I can honestly say that I thought Din’s quest for the titular Mines of Mandalore would happen closer to the end of the season, not the second episode of The Mandalorian’s third season. So colour me surprised. The episode also features what I believe to be the first-ever cliffhanger for the series, so this episode was certainly surprising. I think it had a bit of a slower start, but the back end of the episode shined in the darkness (literally).
After a pitstop on Tatooine in an attempt to get a part for IG-11, Mando ends up recruiting R5 and brings the droid to Mandalore in order to get atmosphere readings. Naturally, the skittish droid is ambushed, prompting an action scene. I sometimes find The Mandalorian does action for the sake of action and, like this scene, kind of detracts from the pacing and the plot. There was no benefit for this scene, as Mando immediately rescues R5, who in turn informs him the atmosphere is indeed breathable. Why not just have R5 state that from the get-go? Contrast this with the action scene at the front of Chapter 5 of The Book of Boba Fett, where Din wipes out a group of thugs in a meat locker. There’s so much narrative within that fight; it’s essential to the story as we learn about Din’s struggles with the Darksaber and his emotional state living without Grogu.
Din and Grogu then venture into the subterranean husk of the old Mandalorian city. Fans of The Clone Wars will no doubt recognize the architecture of the dilapidated city from the animated series. But in the mines, Din is captured by this creepy droid-creature, in what has to be the first jump scare in the series. This episode, directed by cinematographer Rachel Morris, certainly leaned into horror more than once, from its creepy vibes and macabre setting.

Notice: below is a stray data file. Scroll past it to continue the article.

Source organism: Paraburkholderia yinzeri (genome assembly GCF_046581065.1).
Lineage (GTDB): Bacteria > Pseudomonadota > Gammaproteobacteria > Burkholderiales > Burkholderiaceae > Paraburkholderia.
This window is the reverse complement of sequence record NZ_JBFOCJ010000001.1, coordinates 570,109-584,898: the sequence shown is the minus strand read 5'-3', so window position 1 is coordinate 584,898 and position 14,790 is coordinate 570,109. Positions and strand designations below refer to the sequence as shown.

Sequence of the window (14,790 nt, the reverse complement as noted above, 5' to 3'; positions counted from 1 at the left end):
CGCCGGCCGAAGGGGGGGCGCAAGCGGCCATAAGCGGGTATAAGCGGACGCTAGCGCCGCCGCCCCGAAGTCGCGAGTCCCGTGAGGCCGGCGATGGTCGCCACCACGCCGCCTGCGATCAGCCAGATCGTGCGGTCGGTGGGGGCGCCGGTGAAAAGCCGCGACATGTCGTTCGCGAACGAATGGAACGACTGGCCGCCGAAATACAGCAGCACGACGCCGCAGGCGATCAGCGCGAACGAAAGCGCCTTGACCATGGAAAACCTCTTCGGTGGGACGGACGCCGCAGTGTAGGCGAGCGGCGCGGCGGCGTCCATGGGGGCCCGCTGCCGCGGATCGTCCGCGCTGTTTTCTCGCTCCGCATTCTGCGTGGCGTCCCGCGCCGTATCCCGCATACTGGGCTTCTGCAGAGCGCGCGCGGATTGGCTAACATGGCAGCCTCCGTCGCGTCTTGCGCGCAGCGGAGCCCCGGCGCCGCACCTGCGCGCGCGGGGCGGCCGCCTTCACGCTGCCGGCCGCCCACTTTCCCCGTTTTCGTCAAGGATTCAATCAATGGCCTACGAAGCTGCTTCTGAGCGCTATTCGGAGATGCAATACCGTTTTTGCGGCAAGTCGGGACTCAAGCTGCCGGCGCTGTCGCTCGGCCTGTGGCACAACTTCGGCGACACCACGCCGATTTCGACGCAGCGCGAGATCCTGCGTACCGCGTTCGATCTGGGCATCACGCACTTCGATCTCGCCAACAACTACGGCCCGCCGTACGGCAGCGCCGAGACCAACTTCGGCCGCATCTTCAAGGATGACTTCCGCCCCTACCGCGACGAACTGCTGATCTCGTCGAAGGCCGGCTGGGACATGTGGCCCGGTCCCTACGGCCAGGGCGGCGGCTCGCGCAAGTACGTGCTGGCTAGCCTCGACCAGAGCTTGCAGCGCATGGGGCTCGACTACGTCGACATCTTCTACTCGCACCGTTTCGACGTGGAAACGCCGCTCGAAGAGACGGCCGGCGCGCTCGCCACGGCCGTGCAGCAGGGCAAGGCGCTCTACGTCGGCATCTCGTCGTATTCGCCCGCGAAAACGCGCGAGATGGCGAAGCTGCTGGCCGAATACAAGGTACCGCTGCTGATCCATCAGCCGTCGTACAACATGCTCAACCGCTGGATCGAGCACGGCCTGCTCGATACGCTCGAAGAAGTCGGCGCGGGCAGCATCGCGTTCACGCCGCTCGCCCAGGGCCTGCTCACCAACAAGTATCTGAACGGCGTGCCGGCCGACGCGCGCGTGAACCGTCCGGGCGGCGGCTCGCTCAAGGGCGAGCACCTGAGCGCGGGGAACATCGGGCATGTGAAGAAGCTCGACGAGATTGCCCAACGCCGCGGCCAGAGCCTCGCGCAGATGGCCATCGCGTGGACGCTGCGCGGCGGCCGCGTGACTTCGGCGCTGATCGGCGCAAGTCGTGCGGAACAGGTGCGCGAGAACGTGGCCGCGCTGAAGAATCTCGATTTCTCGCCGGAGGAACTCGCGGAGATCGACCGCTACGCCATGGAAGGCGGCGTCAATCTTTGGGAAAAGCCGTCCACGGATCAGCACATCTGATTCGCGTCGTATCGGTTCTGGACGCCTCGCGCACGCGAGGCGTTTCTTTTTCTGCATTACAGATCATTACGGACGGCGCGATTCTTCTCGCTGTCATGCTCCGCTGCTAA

Thanks to Din’s tutelage of space travel (and Grogu actually paying attention to his lessons), the little green guy is able to direct R5 to Bo-Katan’s keep, who then returns to Mandalore to save Din by making quick use of the droid-creature with the Darksaber. She’s been the custodian of the sword before and unlike Din, actually knows how to use it as a former ruler with specific training. But she doesn’t get to keep the blade, it wasn’t earned, despite her qualifications.
From here, episode two of The Mandalorian s third season gets really good. I loved the conversation Bo and Din had about her father on their way to the Living Waters, where she regaled Mando on how proud her father was when she took the creed. When she reveals he died protecting Mandalore, Din stops in his tracks and utters “this is the way”. I love how powerful that saying has become. It’s now probably as iconic as “may the Force be with you” and it’s used to great effect in the series, especially in this scene. Din, bound by his own interpretation of tradition, believes dying for the planet is the greatest of honours, almost like how the Spartans in 300 believe in “a beautiful death”, but does Bo really believe that? I think she probably would’ve preferred to have a dad and Din’s comment leaves her both impressed with his commitment to his beliefs but also flabbergasted at his narrow-mindedness.
At the Livng Waters, Din removes his weapons and makes an oath before getting dragged to the depths of this very deep pool. Bo jumps down for him and upon her accession, we see the form of the mythosaur, the fearsome beast of legend within the Mandalorian culture. The episode ends with a cliffhanger, very off-brand for the show and we’re left in the depths of the planet until next week. Considering Din needs proof of his little swim, I’m going to guess he’s going to either slay or mount the beast, which will more or less put him on the path to becoming the new version of Mandalore the Great, one who will unite the scattered tribes under one banner. This is the way.
All in all, a solid and tension-filled episode that sets the stage for some grand events to come. I know the show never will, as it’s part of its template at this point, but I do wish the action carried a bit more weight or significance. Scenes like Din being ambushed at the cave’s entrance don’t really serve the show other than padding the runtime or creating the illusion of keeping the audience engaged. But as Andor showed us, you don’t need action to keep us invested, you just need good writing and I know the two shows are very different and offer different flavours of Star Wars, but I do hope The Mandalorian can rise above trivial action. Just a takeaway from this week’s episode, something that’s been prevalent throughout the series but felt particularly more noticeable today.
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